I’m sending Easter eggs without candy to my children’s school this year. Holidays can feel like a real hassle for a mom who just doesn’t believe that kids should be eating such excessive amounts of sugar. Sure, my kids get moderate amounts of sugar on special occasions, but my definition of moderate is likely a bit different than most. And special occasions only happen every now and then.
The World Health Organization recommends that no more than 5% of your daily caloric intake come from added sugars. Despite what many people believe this includes fruit juices, honey, maple syrup, date paste, and of course, the powdery white stuff. The American Heart Association has a similar recommendation, but specifies that young children shouldn’t be consuming more than 3 tsp of sugar on any given day. Older children and women should aim for no more than 6 tsp. If you compare this intake to the astronomical amount of candy dished out by the Easter bunny you’ll see that just 10 small jelly beans has 2 tsps of sugar. And how many jelly beans (and chocolate covered eggs, chocolate bunnies, cookies, cakes, and other candies) did you or your child eat on Easter last year? God forbid you ate a granola bar earlier that day, because you’re definitely in the red zone. Do you see what I mean about “moderation”? We’re not exactly a moderate society when it comes to sugar.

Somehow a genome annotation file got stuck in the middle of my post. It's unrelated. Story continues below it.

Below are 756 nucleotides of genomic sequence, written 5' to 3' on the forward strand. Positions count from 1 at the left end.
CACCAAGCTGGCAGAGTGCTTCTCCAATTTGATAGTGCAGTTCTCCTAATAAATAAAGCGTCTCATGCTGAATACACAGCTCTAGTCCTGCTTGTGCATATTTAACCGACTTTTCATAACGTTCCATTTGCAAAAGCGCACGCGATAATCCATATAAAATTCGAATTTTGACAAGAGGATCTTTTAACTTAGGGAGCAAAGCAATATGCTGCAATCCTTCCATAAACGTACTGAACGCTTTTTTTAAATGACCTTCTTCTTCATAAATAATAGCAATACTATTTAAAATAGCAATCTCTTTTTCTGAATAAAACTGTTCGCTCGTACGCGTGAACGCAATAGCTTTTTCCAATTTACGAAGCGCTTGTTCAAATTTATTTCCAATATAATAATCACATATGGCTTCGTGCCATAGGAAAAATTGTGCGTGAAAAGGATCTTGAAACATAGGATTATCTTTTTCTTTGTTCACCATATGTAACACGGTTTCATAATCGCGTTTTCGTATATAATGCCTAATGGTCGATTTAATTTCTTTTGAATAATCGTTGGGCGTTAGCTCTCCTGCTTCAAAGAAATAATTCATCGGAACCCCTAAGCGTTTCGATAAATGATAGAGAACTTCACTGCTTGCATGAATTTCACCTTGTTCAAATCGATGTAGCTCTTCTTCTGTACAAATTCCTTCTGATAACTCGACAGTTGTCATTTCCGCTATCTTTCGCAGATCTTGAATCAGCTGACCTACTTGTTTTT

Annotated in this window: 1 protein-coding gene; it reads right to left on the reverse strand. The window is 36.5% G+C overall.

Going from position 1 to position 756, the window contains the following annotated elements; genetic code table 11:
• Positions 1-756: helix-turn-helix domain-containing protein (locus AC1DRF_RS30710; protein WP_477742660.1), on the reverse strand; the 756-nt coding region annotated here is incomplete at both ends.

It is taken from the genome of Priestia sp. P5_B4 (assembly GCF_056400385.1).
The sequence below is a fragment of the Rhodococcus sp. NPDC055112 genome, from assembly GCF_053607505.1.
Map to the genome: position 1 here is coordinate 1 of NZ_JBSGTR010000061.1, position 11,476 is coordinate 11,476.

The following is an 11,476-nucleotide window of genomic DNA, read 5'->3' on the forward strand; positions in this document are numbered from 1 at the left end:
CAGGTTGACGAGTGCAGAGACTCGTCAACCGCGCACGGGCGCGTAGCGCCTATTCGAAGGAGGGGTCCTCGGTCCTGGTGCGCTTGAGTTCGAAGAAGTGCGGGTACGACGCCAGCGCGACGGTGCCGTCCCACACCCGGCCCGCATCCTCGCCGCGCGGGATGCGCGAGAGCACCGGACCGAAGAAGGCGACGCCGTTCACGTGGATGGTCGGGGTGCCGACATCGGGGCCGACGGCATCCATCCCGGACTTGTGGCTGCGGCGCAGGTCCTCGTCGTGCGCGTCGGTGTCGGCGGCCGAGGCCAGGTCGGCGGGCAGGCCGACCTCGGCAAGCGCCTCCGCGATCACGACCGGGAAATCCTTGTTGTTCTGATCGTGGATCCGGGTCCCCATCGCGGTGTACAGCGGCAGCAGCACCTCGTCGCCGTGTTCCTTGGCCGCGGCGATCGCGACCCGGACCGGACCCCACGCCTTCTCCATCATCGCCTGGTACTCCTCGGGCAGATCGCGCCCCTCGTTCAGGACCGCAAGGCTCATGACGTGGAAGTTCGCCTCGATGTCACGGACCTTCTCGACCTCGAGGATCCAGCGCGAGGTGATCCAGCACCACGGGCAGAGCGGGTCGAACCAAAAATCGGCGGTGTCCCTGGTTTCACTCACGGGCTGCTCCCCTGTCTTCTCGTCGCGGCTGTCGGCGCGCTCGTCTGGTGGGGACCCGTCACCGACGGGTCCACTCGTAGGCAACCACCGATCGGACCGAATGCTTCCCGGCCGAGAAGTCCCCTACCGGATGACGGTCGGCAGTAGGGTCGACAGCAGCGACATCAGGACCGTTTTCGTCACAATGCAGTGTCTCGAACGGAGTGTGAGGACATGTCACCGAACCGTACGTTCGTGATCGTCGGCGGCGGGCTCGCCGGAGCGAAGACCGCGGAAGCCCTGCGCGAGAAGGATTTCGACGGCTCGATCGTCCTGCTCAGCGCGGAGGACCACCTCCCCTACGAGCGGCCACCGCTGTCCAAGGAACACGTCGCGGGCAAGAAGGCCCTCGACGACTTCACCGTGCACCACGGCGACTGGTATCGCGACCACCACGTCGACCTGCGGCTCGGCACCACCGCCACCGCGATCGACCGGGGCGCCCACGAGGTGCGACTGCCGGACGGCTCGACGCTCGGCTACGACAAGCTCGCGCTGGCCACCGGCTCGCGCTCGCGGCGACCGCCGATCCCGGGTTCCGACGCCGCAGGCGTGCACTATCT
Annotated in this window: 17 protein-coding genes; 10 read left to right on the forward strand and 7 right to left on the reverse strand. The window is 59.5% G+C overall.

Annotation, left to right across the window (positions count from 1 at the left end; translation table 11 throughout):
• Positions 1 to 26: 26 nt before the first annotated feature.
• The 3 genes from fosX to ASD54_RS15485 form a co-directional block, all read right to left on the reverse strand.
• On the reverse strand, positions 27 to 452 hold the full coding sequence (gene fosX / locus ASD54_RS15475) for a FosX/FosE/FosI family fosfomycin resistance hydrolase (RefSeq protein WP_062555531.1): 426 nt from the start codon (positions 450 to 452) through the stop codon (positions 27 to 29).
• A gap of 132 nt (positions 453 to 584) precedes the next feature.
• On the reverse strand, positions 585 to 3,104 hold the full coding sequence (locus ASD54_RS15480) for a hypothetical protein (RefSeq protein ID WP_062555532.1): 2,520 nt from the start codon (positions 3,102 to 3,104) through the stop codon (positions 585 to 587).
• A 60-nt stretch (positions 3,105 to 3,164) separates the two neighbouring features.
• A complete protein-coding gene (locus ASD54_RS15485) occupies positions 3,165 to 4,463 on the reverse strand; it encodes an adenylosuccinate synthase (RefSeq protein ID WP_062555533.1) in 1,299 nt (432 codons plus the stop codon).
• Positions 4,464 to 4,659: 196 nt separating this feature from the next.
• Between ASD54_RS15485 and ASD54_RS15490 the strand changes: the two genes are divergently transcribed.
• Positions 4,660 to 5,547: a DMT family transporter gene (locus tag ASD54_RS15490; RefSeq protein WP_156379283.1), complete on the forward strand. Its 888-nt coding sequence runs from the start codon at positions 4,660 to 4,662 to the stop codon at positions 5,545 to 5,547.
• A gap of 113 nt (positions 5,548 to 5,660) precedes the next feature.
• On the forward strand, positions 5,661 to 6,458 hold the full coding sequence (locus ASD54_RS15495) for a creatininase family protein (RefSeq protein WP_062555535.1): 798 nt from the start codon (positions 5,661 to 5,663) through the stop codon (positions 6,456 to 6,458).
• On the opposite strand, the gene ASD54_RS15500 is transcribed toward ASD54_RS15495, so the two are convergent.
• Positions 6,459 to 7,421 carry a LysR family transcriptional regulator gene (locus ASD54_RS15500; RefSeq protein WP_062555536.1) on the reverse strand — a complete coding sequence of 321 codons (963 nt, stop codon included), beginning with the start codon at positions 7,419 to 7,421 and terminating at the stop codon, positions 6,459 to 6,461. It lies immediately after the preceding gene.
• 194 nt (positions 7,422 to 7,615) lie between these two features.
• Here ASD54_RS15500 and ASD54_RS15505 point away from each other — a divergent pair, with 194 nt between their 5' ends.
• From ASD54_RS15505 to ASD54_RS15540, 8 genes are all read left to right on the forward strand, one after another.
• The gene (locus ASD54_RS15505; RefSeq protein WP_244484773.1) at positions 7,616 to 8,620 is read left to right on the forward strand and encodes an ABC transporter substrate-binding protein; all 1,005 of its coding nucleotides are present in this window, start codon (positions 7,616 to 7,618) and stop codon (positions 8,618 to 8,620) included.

Our addiction condones especially high abuse of sugar during holidays. How many of you are parents and have said time and time again that sugar makes your child crazy? So, why don’t we do something about it? How would it feel to make the choice to celebrate our children and holidays in a way that doesn’t involve sugary substances? Why not send Easter eggs without sugar to holiday functions? As the mother of two I can testify that children are motivated by more than just candy. For instance, my son traded his Halloween candy for money last year. He got a nickel for every piece of candy that he traded. The kid made out like a happy little bandit, didn’t miss out on the celebration with friends, and the candy went right into the trash. We already talked about Easter candy and he’s going to trade his loot for a trip to the toy store to buy a kite. He’s been saving money for the past five months and this was his opportunity to spend it.
Easter Eggs Without Candy
My first recommendation is to engage in a worthwhile experience. Kids love to have fun with their families. The kite purchase was made prior to the loot exchange since we were cooped up in the house with the flu last week. I was afraid that we might kill each other (no joke, shit got real), so I thought it a good idea to get outside for a low key afternoon. And OMG, kites are so much fun! Who needs candy when you can fly a kite? I plan to find a windy field with a lawn chair if ever infected with influenza again.
Another recommendation is to give gifts that aren’t centered around sugar. Since we’re talking about Easter eggs without candy, try to think of some little trinkets such as stickers, temporary tattoos, bouncy balls, etc. that can be stuffed into an egg. I found little paint containers that I cut into individual parcels that fit nicely into the eggs for my four year old’s class. I went even simpler for my 21 month old daughter’s eggs and simply cut star stickers in to strips, rolled them and placed the stickers in tiny eggs. Both of these little gifts are great substitutes that will be well-received by both age groups.
I know I’m not alone in my frustrations over the holiday sugar indulgences. Let’s all put our heads together and comment below with your own solutions to the Easter candy conundrum. I’d love to hear some more ideas!